How It's Done At The Astor House

People often wonder how a man can manage to drink up his salary in

liquor, provided it is sufficient to buy a gallon of the very best

ardent every day in the year. How a fortune can be drank up, or drank

down, by the possessor, is still a greater poser to the unsophisticated.

Now, to be sure, a man who confines himself, in his potations, to

fourpenny drinks of small beer, Columbian whiskey, or even that

detestable stuf
, by courtesy or custom called French brandy,--which,

in fact, is generally aquafortis, corrosive sublimate, cochineal,

logwood, and whiskey,--and don't happen to know too many drouthy

cronies, may make a very long lane of it; but it's the easiest thing in

the world to swallow a snug salary, income, mortgages, live stock, and

real estate, when you know how it's done.

Managing a theatre, publishing a newspaper, or keeping trained dogs or

trotting horses, don't hardly begin to phlebotomize purse and

reputation, like drinking.

"Doctor," said a gay Southern blood, to a famed "tooth doctor," "look

into my mouth."

"I can't see any thing there, sir," says the tooth puller.

"Can't? Well, that's deuced strange. Why, sir, look again; you see


"Nothing, sir!"

"Why, sir," says the young planter, "it's most astonishing, for I've

just finished swallowing--three hundred negroes and two cotton


Four young bucks met, some years ago, in a fashionable drinking saloon

in Cincinnati. It was one of the most elegant drinking establishments in

that part of the country. The young chaps belonged over in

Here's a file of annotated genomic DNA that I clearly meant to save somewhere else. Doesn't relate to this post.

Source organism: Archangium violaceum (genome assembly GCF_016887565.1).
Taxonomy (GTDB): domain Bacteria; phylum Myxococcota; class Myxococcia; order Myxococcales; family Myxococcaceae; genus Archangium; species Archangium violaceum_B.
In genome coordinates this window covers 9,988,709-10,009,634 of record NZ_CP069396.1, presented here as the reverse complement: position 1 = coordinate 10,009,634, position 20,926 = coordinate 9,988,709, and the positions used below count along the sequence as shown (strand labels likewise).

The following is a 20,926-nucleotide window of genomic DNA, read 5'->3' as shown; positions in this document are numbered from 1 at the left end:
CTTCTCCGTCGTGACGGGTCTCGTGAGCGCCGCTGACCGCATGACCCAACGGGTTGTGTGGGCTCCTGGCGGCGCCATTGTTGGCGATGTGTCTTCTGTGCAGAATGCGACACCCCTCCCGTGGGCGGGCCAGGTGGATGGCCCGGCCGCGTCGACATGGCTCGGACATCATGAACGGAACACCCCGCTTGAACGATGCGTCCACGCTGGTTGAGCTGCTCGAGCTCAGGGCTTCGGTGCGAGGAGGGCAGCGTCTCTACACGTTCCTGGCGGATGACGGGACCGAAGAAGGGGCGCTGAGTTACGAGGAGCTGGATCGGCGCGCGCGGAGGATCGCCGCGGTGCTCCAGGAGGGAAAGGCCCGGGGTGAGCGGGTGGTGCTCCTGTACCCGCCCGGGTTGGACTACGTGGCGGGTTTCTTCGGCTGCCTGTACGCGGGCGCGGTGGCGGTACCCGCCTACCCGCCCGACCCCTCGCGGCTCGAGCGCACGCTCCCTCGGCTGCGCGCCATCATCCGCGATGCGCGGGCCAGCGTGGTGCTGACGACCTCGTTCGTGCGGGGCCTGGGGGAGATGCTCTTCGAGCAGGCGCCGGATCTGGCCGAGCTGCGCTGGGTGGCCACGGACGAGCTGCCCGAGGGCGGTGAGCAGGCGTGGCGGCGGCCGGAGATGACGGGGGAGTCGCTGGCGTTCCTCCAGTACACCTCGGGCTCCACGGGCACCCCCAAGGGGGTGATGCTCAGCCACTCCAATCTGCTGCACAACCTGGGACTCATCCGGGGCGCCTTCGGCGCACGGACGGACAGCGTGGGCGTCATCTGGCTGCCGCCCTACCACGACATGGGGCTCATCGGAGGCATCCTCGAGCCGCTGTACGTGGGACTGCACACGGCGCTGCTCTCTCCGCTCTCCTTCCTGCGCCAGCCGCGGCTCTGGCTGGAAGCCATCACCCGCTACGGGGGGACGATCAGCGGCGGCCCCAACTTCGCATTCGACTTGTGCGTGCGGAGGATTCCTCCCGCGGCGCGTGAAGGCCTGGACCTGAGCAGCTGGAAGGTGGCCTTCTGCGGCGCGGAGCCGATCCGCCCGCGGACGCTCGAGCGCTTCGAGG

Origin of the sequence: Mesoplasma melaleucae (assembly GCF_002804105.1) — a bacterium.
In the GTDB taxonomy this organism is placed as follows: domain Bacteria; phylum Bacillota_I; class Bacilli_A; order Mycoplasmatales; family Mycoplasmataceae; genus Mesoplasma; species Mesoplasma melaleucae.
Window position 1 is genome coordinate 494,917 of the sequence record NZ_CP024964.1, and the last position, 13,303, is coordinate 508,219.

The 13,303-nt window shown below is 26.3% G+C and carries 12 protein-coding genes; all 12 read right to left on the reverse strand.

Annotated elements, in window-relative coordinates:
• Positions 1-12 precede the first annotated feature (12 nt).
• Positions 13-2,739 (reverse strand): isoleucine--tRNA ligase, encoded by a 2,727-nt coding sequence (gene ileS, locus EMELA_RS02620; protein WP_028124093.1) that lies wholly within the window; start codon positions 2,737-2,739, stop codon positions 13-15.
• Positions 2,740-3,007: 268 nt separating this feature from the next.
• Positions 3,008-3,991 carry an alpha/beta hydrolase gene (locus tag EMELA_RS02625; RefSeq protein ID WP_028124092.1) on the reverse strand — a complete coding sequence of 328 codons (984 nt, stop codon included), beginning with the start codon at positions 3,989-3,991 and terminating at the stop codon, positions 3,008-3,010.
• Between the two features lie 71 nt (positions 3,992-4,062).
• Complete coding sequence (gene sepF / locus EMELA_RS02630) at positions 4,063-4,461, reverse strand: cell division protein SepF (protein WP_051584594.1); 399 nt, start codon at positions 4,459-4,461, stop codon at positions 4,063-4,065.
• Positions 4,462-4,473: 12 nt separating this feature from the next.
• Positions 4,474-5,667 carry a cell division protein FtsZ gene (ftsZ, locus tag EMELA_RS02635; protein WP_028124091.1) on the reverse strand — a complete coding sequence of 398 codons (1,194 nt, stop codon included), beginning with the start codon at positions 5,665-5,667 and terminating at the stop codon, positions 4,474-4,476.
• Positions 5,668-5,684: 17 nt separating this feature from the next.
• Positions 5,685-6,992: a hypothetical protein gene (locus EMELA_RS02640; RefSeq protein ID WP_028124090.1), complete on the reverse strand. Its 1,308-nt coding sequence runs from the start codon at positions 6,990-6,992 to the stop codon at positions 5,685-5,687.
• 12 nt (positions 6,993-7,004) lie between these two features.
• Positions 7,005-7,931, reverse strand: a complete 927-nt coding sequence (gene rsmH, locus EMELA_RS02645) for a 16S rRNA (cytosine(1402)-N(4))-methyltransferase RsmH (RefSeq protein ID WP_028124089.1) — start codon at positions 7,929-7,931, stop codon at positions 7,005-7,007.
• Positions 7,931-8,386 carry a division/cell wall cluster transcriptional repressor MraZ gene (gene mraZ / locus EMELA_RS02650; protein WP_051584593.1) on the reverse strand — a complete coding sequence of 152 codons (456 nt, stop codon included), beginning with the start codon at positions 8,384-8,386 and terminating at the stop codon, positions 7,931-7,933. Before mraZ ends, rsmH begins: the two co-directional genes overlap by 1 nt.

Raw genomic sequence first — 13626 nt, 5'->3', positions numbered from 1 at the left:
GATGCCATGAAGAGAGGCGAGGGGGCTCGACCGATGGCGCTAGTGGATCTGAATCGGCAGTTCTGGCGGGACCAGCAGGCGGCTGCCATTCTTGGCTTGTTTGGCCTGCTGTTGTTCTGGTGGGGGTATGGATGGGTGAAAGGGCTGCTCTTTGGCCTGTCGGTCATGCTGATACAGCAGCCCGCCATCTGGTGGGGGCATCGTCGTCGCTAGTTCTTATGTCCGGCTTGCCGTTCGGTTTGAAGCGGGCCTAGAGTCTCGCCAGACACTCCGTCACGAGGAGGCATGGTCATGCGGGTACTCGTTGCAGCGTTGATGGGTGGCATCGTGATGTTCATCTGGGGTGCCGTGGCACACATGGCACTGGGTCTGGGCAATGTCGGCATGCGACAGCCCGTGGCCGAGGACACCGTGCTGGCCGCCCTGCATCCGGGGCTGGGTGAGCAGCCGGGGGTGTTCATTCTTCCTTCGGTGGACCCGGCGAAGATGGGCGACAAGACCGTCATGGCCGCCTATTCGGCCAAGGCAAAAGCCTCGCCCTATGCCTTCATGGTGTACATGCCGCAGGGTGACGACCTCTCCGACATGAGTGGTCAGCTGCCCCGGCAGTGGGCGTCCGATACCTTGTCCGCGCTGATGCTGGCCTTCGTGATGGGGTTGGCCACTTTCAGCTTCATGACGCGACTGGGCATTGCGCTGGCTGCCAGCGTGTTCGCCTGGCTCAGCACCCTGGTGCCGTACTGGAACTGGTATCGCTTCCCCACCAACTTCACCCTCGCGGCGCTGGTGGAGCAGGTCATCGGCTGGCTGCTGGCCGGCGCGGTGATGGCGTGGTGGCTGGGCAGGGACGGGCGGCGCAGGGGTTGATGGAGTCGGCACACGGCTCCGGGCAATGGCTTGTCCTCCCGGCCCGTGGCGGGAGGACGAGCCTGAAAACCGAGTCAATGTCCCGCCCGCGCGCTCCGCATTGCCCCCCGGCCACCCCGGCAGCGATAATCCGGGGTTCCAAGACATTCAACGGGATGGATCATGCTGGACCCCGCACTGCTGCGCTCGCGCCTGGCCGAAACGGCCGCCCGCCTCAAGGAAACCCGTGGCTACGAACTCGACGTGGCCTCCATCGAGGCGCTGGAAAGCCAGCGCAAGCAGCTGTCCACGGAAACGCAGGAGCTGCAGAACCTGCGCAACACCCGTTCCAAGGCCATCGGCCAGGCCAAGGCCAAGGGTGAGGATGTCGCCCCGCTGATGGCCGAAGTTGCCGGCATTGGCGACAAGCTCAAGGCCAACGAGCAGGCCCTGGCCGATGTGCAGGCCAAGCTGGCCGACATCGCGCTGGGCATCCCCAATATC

Kentucky--daddies rich, and they didn't care a snap! says they, let's

have a spree! The "sham" came in, and they went at it; giving that a

fair trial, they took a turn at sherry, hock, and a sample of all the

most expensive stuffs the proprietors had on hand. Getting fuddled, they

got uproarious; they kicked over the tables and knocked down the

waiters. The landlord, not exactly appreciating that sort of "going on,"

remonstrated, and was met by an array of pistols and knives. Mad and

furious, the young chaps made a general onslaught on the people present,

who "dug out" very quick, leaving the bacchanalians to their glory;

whereupon, they fell to and fired their pistols into the mirrors,

paintings, chandeliers, &c. Of course the watchmen came in, about the

time the young gentlemen finished their youthful indiscretions, and

after the usual battering and banging of the now almost inanimate bodies

of the quartette, landed them in the calaboose. Next day they settled

their bills, and it cost them about $2200! It was rather an expensive

lesson, but it's altogether probable that they haven't forgotten a

letter of it yet.

A small party of country merchants, traders, &c., were cruising around

New York, one evening, seeing the lions, and their cicerone,--by the

way, a "native" who knew what was what,--took them up Broadway, and as

they passed the Astor House, says one of the strangers:

"Smith, what's this thunderin' big house?"

"O, ah, yes, this," says the cicerone, Smith, "this, boys, is a great

tavern, fine place to get a drink."

"Well, be hooky, let's all go in."

In they all went; taking a private room or small side parlor, the

country gents requested Smith to do the talking and order in the liquor.

Smith called for a bill of fare, upon which are "invoiced" more "sorts"